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The New York Public Library has a long and rich history of inhouse preservation microfilming, originating in the 1930s. It’s focus has been to capture the intellectual content of a wide range of at-risk collection materials such as newspapers, serials, books, periodicals, pamphlets, manuscripts, music scores, and other special collections.
Staff in the Preservation Microfilming unit capture information contained in library materials by photographing the items and producing durable, high-quality films that extend the public’s long-term access to these collection items. The Library’s in-house microfilm lab adheres to American National Standards Institute (ANSI) and Research Libraries Group (RLG) best practices for microfilm production, duplication and storage.
Newspapers are printed on inexpensive, poor quality, ground wood pulp paper containing high levels of acid. They are especially at risk of rapid deterioration; discoloration and fragility may become apparent after a few months. For this reason, The Library has been filming newspapers for decades, and was one of the first libraries in the country to participate in the United States Newspaper Program (USNP), which was funded by the National Endowment for the Humanities (NEH). The USNP is a long-term cooperative national effort to locate, catalog, and preserve on microfilm U.S.-published newspapers from the eighteenth century to the present. The Library is a national newspaper repository and has microfilmed approximately two million pages and cataloged 7,000 titles with over $1 million in support from the NEH.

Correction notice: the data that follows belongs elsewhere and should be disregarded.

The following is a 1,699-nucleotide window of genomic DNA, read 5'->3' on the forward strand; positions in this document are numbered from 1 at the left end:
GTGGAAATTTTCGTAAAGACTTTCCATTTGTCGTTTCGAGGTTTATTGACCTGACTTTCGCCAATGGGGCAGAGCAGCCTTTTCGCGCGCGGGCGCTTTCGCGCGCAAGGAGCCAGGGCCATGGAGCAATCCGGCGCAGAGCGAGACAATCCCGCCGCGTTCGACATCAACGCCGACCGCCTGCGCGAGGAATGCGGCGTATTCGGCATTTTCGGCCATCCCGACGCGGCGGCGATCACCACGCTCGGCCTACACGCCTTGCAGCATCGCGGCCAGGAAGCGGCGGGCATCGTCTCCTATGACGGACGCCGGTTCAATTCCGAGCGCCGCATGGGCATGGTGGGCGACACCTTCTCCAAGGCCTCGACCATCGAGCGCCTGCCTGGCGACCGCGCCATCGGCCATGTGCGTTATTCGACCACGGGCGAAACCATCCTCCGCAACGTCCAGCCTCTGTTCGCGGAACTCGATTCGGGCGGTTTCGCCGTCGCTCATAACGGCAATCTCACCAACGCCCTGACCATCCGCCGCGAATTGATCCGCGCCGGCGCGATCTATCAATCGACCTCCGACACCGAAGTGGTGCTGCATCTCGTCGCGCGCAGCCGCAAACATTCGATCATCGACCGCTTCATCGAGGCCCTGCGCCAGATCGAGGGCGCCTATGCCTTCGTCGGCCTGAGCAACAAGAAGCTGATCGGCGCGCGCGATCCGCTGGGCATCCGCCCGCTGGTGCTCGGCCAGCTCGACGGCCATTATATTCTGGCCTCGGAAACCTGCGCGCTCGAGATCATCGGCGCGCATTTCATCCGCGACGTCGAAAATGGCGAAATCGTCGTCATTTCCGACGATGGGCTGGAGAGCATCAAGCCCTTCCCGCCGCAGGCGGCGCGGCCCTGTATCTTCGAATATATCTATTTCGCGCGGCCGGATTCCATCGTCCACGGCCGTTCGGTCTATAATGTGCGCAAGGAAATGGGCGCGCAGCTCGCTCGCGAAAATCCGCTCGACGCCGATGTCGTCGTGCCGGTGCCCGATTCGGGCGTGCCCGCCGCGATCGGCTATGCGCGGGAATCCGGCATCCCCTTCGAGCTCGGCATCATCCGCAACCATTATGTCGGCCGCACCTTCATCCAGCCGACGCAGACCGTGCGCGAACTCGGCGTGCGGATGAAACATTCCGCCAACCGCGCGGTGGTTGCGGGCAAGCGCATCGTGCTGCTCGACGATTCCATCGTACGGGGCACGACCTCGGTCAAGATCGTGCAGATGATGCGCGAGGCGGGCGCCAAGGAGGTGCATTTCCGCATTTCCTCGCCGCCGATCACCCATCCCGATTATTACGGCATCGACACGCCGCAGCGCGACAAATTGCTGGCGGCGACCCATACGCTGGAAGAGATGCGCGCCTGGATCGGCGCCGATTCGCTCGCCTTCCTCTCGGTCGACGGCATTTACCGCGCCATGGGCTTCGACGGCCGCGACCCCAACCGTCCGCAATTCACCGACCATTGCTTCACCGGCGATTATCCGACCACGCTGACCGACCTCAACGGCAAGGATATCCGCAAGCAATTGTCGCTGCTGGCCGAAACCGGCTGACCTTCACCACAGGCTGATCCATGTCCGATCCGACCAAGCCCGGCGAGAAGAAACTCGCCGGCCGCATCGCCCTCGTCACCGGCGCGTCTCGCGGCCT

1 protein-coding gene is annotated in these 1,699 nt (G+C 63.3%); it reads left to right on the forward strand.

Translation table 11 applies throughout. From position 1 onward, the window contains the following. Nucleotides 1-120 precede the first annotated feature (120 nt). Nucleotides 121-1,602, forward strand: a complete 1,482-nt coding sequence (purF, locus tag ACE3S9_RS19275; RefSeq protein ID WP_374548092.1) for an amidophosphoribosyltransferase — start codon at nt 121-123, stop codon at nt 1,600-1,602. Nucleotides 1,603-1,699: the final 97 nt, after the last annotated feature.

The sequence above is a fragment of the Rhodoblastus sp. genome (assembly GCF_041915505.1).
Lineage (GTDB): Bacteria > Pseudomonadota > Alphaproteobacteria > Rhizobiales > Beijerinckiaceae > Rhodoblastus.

The Library has participated in numerous consortial and commercial microfilm digitization partnerships. One major project is the Library’s contribution to the National Digital Newspaper Program funded by the NEH and sponsored by the Library of Congress. The Library represented the State of New York as one of the founding participants in 2005. Participating in three grant cycles, the Library digitized nearly 400,000 pages of microfilm of two major newspapers for long-term access through Chronicling America: the New York Evening World, issues from 1887 to 1922, and the New York Sun, issues from 1859 to 1920 (which eventually became the Sun and New York Herald after a series of merger-related title changes).
The vast microfilm collection created at the Library has been produced and stored in compliance with industry standards and best practices, and will endure as serviceable resources for hundreds of years to come.
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